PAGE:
Some time ago there was a posting from a female rock musician noting, or complaining, that it’s surprisingly hard for female rockers to get laid, and here’s another one, from Ellen Campesinos.

She talks about the poor logistics (e.g. when you’re touring and you’re not in a top band, you really have no private space to bring someone to, and very little time anyway), but this is perhaps the key bit.  Why not sleep with a groupie?

This is a really unappealing prospect. There’s something about the power imbalance of that situation that makes me feel sad. I wouldn’t want to sleep with someone whose lust is solely driven by the fact I’m in a band they like. In that scenario, I’m up on a pedestal; there’s no room for me to impress them. Where’s the fun in that? I like the chase. If I don’t need to put any effort into seducing someone, there’s no tension. They don’t like me for my witty quips and knowledge of Sweet Valley High books; they like me for being in a band.

In the comments section some people object to this– what’s wrong with liking the band??– but others zero in on the status discrepancy that Ellen refers to.  Male rockers will get it on with female groupies because both sides are comfortable with male dominance.   And for whatever reason, Ellen obviously doesn’t care for the opposite situation, one where she has an automatic high status. 

It’s just an interesting sociological observation.  Of course my instinct as a conworlder is to subvert it, to wonder what a society would be like if things were different.

So, picked up this little game called Skyrim.  I was expecting a Falloutized Oblivion, and that’s pretty much what it is.  It’s quite a bit grimmer, and it improves on the RPG experience in countless ways.

Starting with: it’s damn pretty.

In between bandits

I thought Oblivion was pretty at the time, but that was five years ago, and if you go back to it now, the people look doughy, the dungeons are repetitive, and it just doesn’t look as detailed.  Skyrim looks much better, and they’ve done amazing things with lighting, snow, and water… I always stop and stare at the water, they’re really good at bubbling streams now. 

The palette could be more varied… it seems like everything is brown and gray. 

I wanted to continue with dunmers, but they’ve run all the elves through an extreme uglifier.  I adjusted about every slider, and my dunmer woman pretty much looked like my grandfather, only not as cute.  So I started over as a Redguard.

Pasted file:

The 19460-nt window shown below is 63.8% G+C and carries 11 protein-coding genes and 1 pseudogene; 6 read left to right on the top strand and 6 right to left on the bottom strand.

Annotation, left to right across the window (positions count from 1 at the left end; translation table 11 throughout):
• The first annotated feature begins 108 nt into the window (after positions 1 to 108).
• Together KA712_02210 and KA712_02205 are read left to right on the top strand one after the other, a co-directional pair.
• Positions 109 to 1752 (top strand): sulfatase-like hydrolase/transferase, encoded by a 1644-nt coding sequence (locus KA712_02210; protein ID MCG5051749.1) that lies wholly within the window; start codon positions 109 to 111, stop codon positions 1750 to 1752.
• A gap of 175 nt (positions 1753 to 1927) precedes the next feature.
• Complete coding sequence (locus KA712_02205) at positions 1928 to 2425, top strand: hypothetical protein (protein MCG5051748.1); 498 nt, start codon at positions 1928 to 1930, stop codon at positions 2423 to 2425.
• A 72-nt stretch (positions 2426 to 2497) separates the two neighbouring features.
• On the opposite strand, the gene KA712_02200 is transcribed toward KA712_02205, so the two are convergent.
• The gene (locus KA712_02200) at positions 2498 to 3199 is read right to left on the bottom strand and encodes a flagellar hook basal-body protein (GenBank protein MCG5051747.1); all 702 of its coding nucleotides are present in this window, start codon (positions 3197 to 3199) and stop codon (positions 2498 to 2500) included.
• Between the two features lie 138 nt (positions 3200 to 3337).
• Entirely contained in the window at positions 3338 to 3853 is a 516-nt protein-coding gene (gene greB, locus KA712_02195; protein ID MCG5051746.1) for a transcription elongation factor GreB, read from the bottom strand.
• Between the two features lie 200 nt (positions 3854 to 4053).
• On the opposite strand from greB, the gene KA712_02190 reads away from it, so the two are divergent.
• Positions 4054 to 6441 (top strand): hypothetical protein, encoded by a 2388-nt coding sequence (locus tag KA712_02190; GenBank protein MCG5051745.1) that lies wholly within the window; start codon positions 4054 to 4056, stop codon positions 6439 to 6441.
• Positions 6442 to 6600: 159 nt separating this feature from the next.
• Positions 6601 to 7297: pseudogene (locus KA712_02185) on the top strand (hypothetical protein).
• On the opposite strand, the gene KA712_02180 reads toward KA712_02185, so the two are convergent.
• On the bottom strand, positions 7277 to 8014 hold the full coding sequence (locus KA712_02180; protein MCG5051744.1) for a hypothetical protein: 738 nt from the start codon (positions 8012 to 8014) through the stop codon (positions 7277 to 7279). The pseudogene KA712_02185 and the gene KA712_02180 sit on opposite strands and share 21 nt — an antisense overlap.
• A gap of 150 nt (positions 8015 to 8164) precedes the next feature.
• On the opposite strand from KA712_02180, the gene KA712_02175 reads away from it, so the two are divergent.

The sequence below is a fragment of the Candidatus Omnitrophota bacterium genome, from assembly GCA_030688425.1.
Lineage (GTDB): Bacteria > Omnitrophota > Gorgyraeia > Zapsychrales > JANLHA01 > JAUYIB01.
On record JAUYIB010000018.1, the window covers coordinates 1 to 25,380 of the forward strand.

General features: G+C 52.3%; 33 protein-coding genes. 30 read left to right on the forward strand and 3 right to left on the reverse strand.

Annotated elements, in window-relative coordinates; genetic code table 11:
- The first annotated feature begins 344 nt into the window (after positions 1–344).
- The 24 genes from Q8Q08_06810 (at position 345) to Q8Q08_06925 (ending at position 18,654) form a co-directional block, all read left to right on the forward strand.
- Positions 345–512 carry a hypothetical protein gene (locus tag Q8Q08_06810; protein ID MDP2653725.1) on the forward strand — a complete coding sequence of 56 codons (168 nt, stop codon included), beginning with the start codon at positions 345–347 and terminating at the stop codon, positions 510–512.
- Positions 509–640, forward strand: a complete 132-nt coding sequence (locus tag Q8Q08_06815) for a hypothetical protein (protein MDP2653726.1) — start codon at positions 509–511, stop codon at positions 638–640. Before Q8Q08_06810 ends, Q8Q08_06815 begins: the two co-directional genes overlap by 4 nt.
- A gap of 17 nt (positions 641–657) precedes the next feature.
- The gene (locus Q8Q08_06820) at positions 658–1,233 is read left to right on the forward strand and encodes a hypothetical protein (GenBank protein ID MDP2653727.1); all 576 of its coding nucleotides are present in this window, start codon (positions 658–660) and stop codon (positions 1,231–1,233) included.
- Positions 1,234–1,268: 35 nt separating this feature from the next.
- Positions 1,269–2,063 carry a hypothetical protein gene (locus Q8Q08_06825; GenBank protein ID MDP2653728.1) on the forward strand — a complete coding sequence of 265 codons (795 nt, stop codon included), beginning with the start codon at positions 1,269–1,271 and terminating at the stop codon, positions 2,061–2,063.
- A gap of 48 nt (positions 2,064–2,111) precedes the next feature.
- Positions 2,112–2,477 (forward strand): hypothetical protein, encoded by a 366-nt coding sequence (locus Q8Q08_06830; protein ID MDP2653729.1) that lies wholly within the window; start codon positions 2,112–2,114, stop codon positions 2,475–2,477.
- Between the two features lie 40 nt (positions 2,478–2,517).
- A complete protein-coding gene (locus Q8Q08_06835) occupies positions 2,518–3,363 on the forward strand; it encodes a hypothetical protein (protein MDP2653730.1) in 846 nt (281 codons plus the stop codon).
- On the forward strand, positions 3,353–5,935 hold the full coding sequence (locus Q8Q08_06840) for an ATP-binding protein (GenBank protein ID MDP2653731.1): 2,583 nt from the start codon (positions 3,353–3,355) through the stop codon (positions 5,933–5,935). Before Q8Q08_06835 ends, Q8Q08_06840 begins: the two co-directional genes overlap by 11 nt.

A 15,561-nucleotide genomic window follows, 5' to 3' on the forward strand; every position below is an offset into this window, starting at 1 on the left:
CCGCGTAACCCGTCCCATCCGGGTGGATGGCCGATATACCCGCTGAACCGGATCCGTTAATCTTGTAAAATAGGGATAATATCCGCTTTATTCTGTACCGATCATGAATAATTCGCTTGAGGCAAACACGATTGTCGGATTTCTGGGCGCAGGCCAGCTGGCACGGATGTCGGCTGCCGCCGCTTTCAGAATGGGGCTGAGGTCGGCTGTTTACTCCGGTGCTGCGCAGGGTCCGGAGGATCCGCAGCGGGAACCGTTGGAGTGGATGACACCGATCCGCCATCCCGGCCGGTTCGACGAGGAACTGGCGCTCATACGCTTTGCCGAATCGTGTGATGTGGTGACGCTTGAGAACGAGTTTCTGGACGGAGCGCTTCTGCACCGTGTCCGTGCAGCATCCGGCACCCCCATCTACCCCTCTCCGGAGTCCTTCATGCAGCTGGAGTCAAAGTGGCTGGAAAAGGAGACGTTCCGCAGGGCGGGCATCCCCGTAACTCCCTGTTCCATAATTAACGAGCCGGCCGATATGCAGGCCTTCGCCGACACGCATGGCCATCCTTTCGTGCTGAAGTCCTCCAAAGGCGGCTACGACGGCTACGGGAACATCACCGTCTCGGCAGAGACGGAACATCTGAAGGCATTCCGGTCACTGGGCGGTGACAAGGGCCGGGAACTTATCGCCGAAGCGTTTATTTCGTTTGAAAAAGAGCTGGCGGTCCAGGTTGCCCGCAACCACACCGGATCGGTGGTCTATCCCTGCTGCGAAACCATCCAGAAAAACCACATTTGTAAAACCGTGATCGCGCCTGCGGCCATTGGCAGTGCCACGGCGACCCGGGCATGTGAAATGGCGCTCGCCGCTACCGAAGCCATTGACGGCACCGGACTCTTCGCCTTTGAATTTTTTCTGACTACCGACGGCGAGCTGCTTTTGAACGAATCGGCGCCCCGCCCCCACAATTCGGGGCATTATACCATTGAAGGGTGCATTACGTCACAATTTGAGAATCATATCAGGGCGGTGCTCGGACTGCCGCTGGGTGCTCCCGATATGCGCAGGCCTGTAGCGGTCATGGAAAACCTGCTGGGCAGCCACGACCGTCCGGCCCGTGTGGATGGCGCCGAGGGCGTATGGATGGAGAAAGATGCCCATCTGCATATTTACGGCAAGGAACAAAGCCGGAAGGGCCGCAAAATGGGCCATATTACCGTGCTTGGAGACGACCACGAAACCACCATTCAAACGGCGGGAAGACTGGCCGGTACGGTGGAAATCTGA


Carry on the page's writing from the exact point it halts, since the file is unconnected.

This is Audre.

Restarting is annoying, because you start in a long movie which is great the first time but which you can’t skip– a really poor gameplay mechanic in a game that many players will want to replay several times.  Savvy players will create a quicksave just before the character creation process. 

(Edit: the game actually does this for you; look for save 001.)

The UI is mostly better than Oblivion, and  has some nice touches like rotatable models (and in at least one quest you have to rotate an item to learn more about it).  On the other hand you can’t see your character as you change apparel, which is dumb, and the perk changing screens are awful. 

Combat is more interesting, as it’s based on use of both hands.  You can strike + block; you can double weild; you can use a weapon + magic; you can use magic + magic; or you can use a two-handed weapon.  These are interesting choices, and you can develop them further with perks– e.g. wield two Destruction spells at once, plus a perk that makes such doubled spells more effective.  I’ve been relying a lot on a sword plus a destruction spell.  There’s a favorites menu, which you can supplement with hotkeys, though I have a tendency to fumble these in the heat of battle. 

There is probably an optimal leveling strategy, but screw that, I just play, and pretty often you get the happy sound of a skill being raised as you use it.  Apparently monsters will level Fallout-style; that is, areas you’ve already been to won’t level with you.  

The AI for magicians seems way better than Oblivion.  They’re dual wield too, and that can be pretty devastating.  I’ve found that using dual magic back doesn’t work so well… go up close and show them some steel.

There’s just a lot of little things that have been tweaked or improved.  The book reading animation is nicer.  You can catch butterflies and lightning bugs.  You can cook things or improve your armor or disenchant a weapon to grab its magic.  You can play hide and seek with the kids.  But above all, NPC interaction is a lot more satisfying.  Haven’t heard them talk about mud crabs yet.  There’s a much wider variety of things people say, and it’s more contextual… e.g. people will react to you based on what you’re wearing… or not wearing.